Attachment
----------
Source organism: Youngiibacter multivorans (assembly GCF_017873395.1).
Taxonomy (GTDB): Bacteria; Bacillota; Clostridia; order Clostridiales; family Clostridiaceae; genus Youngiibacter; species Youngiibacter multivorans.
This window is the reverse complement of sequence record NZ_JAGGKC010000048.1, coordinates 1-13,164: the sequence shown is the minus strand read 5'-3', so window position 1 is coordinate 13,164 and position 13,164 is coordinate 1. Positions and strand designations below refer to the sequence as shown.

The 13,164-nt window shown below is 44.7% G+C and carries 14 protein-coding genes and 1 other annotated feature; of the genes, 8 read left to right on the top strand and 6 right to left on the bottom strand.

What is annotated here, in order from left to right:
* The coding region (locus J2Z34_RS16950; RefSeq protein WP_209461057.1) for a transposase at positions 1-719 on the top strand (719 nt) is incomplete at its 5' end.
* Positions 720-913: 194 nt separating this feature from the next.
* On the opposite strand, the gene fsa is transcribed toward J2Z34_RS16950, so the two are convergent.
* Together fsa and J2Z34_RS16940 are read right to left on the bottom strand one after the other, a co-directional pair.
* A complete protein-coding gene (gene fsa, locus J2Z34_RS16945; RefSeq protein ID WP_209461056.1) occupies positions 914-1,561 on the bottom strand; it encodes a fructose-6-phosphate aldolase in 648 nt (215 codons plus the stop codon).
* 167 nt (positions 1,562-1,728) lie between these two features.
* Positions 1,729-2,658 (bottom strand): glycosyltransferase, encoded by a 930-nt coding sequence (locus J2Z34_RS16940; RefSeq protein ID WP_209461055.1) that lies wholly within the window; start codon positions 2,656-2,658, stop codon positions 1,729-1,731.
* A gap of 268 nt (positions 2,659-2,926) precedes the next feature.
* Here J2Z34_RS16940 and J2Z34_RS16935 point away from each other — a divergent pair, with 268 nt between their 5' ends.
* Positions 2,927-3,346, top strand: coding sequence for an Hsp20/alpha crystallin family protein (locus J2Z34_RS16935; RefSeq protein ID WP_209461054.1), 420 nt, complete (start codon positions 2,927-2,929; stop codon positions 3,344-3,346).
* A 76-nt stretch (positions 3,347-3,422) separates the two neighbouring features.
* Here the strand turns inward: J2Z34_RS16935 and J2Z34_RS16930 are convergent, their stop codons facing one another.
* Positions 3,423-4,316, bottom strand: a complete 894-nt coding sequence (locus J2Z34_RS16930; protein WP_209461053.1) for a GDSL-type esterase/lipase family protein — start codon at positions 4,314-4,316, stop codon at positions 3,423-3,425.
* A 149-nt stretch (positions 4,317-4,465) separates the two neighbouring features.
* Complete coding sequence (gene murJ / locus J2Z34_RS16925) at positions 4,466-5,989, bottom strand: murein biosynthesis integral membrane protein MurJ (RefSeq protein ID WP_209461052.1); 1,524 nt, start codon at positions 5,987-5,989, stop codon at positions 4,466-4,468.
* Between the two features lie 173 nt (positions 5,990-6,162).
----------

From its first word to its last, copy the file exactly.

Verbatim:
Source organism: Youngiibacter multivorans (assembly GCF_017873395.1).
Taxonomy (GTDB): Bacteria; Bacillota; Clostridia; order Clostridiales; family Clostridiaceae; genus Youngiibacter; species Youngiibacter multivorans.
This window is the reverse complement of sequence record NZ_JAGGKC010000048.1, coordinates 1-13,164: the sequence shown is the minus strand read 5'-3', so window position 1 is coordinate 13,164 and position 13,164 is coordinate 1. Positions and strand designations below refer to the sequence as shown.

The 13,164-nt window shown below is 44.7% G+C and carries 14 protein-coding genes and 1 other annotated feature; of the genes, 8 read left to right on the top strand and 6 right to left on the bottom strand.

What is annotated here, in order from left to right:
* The coding region (locus J2Z34_RS16950; RefSeq protein WP_209461057.1) for a transposase at positions 1-719 on the top strand (719 nt) is incomplete at its 5' end.
* Positions 720-913: 194 nt separating this feature from the next.
* On the opposite strand, the gene fsa is transcribed toward J2Z34_RS16950, so the two are convergent.
* Together fsa and J2Z34_RS16940 are read right to left on the bottom strand one after the other, a co-directional pair.
* A complete protein-coding gene (gene fsa, locus J2Z34_RS16945; RefSeq protein ID WP_209461056.1) occupies positions 914-1,561 on the bottom strand; it encodes a fructose-6-phosphate aldolase in 648 nt (215 codons plus the stop codon).
* 167 nt (positions 1,562-1,728) lie between these two features.
* Positions 1,729-2,658 (bottom strand): glycosyltransferase, encoded by a 930-nt coding sequence (locus J2Z34_RS16940; RefSeq protein ID WP_209461055.1) that lies wholly within the window; start codon positions 2,656-2,658, stop codon positions 1,729-1,731.
* A gap of 268 nt (positions 2,659-2,926) precedes the next feature.
* Here J2Z34_RS16940 and J2Z34_RS16935 point away from each other — a divergent pair, with 268 nt between their 5' ends.
* Positions 2,927-3,346, top strand: coding sequence for an Hsp20/alpha crystallin family protein (locus J2Z34_RS16935; RefSeq protein ID WP_209461054.1), 420 nt, complete (start codon positions 2,927-2,929; stop codon positions 3,344-3,346).
* A 76-nt stretch (positions 3,347-3,422) separates the two neighbouring features.
* Here the strand turns inward: J2Z34_RS16935 and J2Z34_RS16930 are convergent, their stop codons facing one another.
* Positions 3,423-4,316, bottom strand: a complete 894-nt coding sequence (locus J2Z34_RS16930; protein WP_209461053.1) for a GDSL-type esterase/lipase family protein — start codon at positions 4,314-4,316, stop codon at positions 3,423-3,425.
* A 149-nt stretch (positions 4,317-4,465) separates the two neighbouring features.
* Complete coding sequence (gene murJ / locus J2Z34_RS16925) at positions 4,466-5,989, bottom strand: murein biosynthesis integral membrane protein MurJ (RefSeq protein ID WP_209461052.1); 1,524 nt, start codon at positions 5,987-5,989, stop codon at positions 4,466-4,468.
* Between the two features lie 173 nt (positions 5,990-6,162).